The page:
It is also steeped in mythology. Pantala, for example, is a symbol of courage and victory in Japan. Large numbers appear in Honshu (the nation’s main island) and Kyushu (the third largest island) around August 15, a date on which Buddhists believe ancestral spirits visit their homes.

On August 13, 2009, Wandering Glidersinvaded Montpelier, Vermont (where I live and have an office), probably numbering in the thousands. Exactly one year later, on August 13, 2010, they came again. They cruised the intersection of State and Main. They hovered in the parking lot of the Shaw’s grocery store. And they patrolled in front of the Vermont Statehouse. Few people noticed the Wandering Gliders that day, at least until I went downtown with a net and started swinging. I’ve often seen them in mid August in years since (including now in 2019).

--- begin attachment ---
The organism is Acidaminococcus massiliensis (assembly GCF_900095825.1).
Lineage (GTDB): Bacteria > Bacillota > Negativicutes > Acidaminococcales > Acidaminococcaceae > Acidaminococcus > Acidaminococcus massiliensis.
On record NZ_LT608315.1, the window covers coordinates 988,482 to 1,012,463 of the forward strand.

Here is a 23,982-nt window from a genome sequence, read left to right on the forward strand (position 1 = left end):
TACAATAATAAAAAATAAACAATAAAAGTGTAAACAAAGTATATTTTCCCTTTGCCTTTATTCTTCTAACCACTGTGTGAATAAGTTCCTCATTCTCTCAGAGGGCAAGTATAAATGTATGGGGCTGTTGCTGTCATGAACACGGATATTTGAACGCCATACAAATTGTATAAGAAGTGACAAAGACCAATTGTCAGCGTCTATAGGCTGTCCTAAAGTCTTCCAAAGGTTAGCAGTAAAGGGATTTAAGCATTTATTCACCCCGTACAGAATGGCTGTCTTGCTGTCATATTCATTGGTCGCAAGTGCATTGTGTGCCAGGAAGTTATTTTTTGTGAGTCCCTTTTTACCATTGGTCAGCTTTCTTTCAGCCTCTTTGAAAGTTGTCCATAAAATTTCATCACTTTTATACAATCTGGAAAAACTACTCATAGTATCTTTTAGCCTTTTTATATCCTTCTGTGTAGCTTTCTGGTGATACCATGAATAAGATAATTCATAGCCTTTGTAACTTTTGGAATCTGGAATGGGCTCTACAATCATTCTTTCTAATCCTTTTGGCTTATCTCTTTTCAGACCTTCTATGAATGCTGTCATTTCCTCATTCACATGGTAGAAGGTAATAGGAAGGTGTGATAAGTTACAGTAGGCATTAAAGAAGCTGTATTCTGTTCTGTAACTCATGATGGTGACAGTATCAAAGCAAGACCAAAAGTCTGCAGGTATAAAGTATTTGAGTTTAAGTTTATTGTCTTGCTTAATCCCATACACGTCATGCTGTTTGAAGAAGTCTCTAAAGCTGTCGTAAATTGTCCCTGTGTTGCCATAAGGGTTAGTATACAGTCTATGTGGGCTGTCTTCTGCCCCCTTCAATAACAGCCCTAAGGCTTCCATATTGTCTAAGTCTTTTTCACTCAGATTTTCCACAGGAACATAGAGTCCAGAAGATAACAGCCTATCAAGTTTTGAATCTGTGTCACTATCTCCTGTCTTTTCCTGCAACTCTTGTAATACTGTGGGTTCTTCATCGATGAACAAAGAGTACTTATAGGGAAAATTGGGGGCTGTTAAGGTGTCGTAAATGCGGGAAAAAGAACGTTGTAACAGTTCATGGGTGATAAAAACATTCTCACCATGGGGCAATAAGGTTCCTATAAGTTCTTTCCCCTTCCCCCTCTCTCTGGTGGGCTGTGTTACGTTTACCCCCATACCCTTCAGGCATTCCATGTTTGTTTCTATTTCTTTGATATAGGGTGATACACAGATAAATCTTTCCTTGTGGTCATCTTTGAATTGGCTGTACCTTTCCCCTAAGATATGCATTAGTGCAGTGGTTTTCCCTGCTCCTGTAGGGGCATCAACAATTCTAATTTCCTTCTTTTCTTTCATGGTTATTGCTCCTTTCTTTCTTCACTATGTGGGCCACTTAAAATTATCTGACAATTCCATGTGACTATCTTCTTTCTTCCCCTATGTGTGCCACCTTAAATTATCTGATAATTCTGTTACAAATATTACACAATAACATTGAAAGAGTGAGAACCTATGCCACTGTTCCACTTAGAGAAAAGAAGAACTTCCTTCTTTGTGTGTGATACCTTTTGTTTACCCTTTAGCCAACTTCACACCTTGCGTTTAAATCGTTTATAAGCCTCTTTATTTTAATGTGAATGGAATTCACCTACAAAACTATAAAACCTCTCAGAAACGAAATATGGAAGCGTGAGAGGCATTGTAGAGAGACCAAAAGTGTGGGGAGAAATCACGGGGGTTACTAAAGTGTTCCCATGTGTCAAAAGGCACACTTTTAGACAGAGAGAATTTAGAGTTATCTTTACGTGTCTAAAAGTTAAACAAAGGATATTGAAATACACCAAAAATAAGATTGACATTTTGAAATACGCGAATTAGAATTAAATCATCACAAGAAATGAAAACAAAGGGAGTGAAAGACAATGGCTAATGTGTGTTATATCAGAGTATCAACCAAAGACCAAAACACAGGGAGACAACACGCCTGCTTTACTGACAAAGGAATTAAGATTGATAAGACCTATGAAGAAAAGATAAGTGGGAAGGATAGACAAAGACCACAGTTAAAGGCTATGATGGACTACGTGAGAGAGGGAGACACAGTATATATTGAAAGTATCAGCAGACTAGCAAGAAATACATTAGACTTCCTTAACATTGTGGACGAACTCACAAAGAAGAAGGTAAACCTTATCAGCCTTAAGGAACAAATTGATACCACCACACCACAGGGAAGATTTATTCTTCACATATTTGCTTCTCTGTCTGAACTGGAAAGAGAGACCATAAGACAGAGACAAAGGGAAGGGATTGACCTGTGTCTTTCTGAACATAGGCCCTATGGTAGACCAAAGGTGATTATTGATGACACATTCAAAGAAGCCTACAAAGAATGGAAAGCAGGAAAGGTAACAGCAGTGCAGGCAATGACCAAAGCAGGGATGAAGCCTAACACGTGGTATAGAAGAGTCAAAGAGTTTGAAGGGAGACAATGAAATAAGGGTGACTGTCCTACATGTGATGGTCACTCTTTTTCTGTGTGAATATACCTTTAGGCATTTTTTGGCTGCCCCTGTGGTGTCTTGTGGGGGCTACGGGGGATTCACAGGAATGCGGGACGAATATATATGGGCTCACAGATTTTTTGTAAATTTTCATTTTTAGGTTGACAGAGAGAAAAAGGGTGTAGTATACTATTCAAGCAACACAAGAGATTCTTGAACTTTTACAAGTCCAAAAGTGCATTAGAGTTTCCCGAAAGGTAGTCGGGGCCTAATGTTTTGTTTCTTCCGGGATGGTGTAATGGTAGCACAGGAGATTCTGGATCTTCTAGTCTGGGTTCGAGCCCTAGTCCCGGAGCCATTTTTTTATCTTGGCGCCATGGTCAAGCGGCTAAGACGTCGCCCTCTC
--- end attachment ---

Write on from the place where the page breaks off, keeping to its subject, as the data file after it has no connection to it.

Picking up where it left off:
We tend to see dragonfly migration mostly in the fall. In fact, birders often notice migrating dragonflies from hawkwatch sites. One of my best encounters came while birding on Monhegan Island, off Maine’s midcoast, in September of 2009. It was a river of dragonflies, almost entirely Common Green Darners (Anax junius) heading out to sea, southbound for who knows where.

But we’re learning. Researchers have attached tiny radio transmitters to Anax junius and other migratory dragonfly species in order to track their movements (Wikelski 2006). Others can catch a migrating dragonfly in, say, New Jersey, and by measuring trace concentrations of certain atoms (stable isotopes) in its tissue can learn about where it grew up. This is a very cool line of wildlife research with huge potential, something I cover in detail in a post called Going Nuclear for Dragonflies.